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China and Rare Earth Metals: the good, the bad and the not as ugly as it seems

October 23, 2010

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Labourers work at the site of a rare earth metals mine in Nancheng county, Jiangxi province October 20, 2010. China on Wednesday denied a report that the government plans to slash export quotas of rare earth metals next year, seeking to ease international jitters about China’s stranglehold on supplies. REUTERS/StringerGetting the facts straight never hurts, and every once in a while it really matters. The current brouhaha over China’s decision to cut its exports of rare earths falls in the latter category.  So here is my best effort to get at the facts.

What is going on?

China has pledged to cut its exports of rare earth metals or rare earths by 72 percent this year. The decision was actually announced several months ago. It is problematic but not unprecedented. China’s exports of rare earths have been falling steadily: from 53,000 tones in 2006, to 34,600 in 2008, to 28,417 in 2009. This year, China has pledged another drop of 72 percent, bringing it to an all-time-low of just under 8,000 tones.

Why does this matter so much?

Rare earths, such as neodymium and lanthanum, are critical components in products such as superconductors, iPods and wind turbines. One of the metals, samarium cobalt, is used in the navigation system for the M1A2 Abrams battle tank, and China is the only country that has samarium cobalt ready and able to export. In fact, China, which possesses slightly over a third of the world’s supply of rare earths, brings on line well over 90 percent of all rare earths, filling not only its own needs but also those of the rest of the world. Most countries, such as the United States, moved out of the dirty, expensive business of mining these metals years ago when China started to ratchet up its production, doing it more cheaply, of course, than anyone else.

So why this increasingly severe cap on exports of rare earths?

The official reason—and it makes sense—is that China is worried about its environment and its own future supply. It estimates that if it doesn’t take action, it won’t have any rare earths left in 20 years. Since 2006, Beijing has also been taking steps to centralize the industry, forcibly closing one small mine after another, both to help keep prices high and to protect the environment. Of course, another plausible explanation is that keeping rare earths at home will force foreign companies to continue to invest and base their manufacturing in China. Japan has also been complaining that shipments have stopped entirely, suggesting that there may be some merit to the claim that China is enforcing an outright ban—rather than a cut—in rare earths to Japan, as punishment for its tough response in the East China Sea .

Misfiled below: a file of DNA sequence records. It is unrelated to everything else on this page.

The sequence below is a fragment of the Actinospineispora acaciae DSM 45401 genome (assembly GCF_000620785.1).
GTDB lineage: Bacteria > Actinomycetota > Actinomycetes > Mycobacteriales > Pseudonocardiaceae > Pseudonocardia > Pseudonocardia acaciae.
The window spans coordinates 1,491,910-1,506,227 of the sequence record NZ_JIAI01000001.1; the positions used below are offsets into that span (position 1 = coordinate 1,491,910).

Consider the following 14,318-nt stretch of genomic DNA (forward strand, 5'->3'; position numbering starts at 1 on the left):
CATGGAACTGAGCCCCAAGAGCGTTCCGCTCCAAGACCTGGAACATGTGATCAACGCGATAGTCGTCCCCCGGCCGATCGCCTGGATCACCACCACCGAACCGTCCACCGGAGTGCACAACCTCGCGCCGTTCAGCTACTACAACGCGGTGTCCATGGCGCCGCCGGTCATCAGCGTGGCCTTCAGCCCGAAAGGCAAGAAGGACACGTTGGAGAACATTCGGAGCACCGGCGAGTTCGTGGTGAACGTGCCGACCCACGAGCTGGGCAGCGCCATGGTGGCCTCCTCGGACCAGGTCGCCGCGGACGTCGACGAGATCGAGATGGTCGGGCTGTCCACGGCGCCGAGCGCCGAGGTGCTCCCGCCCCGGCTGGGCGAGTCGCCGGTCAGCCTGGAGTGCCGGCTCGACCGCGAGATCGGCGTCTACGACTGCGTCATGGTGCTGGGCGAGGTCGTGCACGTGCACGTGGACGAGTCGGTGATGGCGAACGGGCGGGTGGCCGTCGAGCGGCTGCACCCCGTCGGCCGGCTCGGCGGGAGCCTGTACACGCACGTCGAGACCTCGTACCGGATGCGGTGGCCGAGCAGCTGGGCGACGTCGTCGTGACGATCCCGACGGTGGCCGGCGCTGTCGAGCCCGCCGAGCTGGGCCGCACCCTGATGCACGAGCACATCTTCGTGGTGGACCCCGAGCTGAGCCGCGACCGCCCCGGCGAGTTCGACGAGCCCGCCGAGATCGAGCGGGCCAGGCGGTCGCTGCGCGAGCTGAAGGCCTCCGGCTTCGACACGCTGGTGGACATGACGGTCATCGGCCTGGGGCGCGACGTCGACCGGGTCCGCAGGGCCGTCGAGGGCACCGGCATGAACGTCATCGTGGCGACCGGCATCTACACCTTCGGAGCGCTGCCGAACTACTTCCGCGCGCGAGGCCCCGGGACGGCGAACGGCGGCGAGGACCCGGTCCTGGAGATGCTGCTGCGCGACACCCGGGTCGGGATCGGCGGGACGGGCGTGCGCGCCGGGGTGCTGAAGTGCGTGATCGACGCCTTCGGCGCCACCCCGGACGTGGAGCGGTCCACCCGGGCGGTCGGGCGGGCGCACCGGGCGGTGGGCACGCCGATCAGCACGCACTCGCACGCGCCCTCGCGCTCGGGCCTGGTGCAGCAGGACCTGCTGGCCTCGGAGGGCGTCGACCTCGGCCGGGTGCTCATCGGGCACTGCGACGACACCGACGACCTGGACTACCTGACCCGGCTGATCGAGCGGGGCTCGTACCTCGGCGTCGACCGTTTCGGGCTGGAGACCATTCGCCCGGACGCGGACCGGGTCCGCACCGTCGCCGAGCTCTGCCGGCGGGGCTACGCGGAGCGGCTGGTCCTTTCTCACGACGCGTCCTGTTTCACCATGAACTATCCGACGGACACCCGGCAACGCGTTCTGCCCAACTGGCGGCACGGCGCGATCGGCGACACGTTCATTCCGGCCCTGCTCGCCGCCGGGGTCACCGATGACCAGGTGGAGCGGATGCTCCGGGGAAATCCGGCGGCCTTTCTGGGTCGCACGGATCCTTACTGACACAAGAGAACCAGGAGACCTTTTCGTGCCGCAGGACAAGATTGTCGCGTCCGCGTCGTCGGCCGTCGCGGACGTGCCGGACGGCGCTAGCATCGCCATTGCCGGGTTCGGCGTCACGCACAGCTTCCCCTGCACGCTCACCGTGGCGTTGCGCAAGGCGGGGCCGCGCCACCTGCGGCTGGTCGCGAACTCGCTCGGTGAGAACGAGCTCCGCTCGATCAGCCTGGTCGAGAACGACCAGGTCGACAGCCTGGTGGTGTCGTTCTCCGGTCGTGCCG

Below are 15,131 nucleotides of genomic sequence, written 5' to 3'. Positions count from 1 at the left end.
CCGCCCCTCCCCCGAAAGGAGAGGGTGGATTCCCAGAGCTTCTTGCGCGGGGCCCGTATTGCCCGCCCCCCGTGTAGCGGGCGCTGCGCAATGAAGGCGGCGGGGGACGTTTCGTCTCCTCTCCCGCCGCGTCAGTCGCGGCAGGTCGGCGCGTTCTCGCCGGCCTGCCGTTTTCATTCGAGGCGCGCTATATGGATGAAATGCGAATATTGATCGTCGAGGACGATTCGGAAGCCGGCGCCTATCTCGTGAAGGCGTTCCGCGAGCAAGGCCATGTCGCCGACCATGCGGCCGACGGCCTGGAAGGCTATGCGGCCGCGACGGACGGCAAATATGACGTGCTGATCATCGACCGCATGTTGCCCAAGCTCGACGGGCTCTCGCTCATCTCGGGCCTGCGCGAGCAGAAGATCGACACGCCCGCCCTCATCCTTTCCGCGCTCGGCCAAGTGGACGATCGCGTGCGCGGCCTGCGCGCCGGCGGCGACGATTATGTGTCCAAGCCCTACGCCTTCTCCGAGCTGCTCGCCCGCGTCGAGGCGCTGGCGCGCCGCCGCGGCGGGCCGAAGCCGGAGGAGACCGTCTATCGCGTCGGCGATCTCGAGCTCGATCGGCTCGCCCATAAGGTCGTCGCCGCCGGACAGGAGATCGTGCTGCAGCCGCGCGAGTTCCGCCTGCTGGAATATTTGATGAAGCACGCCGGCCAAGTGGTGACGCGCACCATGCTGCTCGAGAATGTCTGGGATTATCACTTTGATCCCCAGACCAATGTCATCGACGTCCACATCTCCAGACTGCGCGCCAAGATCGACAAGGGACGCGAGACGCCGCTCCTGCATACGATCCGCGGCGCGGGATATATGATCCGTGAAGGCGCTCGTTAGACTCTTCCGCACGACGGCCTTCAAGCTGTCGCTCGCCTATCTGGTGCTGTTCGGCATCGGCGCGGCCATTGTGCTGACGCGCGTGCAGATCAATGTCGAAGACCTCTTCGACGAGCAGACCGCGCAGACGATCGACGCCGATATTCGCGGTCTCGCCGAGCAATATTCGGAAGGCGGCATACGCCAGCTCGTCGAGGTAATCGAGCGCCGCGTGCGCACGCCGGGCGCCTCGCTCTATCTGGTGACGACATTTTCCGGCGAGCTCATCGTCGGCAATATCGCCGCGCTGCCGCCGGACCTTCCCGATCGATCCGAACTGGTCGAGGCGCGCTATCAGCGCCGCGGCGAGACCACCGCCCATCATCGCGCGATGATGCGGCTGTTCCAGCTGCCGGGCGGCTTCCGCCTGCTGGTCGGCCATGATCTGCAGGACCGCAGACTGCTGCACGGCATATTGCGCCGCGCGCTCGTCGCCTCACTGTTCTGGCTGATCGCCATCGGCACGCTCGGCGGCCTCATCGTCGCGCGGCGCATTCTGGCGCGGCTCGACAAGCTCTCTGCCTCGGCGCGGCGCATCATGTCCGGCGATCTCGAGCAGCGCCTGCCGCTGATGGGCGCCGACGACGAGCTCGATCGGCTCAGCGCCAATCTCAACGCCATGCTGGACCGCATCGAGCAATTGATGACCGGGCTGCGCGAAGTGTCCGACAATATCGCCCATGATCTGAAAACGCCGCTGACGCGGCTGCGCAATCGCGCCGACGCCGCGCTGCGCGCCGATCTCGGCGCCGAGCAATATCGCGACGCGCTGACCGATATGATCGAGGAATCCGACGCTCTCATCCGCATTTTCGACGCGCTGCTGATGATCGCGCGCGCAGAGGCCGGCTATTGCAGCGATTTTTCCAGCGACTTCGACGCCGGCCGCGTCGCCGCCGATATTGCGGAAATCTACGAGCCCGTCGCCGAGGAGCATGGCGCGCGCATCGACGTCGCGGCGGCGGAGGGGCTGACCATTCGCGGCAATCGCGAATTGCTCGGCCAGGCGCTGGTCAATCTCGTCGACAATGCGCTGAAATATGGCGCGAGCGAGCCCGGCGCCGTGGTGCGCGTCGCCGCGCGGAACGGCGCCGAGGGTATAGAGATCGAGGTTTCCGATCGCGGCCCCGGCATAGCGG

The Good News

Several other countries, such as the United States, Australia, and Mongolia also possess rare earths. It will take time to gear up their largely dormant rare earth industries again, but it will happen. In the meantime,  stockpiles and high prices will be in everyone’s future.

The other piece of good news—when Chinese companies have come calling to buy-up rare earth reserves abroad, others have generally been smart enough to say "no." Just a bit over a year ago, Australia barred the China Non-ferrous Metal Mining group from taking a majority stake in rare-earth producer Lynas Corp. When the Chinese were denied the majority stake, they pulled out entirely from the deal. And as a side note: remember the CNOOC-Unocal deal that fell through back in 2005? There were rare earths involved in that deal too…although CNOOC promised to "sell-back" the mine. Sometimes we do get it right or at least lucky.

What comes next?

There may well be more challenges to come. In China, the Ministry of Industry and Information Technology has proposed a five-year plan that includes a total ban on the export of five of the metals and a significant drop in the export of a number of others, such as neodymium.

Resource-scarce Japan, who might be thought of as the little piggy who built the brick house, is making deals for other sources of rare earths and trying to develop alternatives for them. It’s clear that a whole new generation of non-rare earth high-tech products will have to come on line; the United States and everyone else should follow Japan’s lead now.

Photo courtesy Reuters/Stringer

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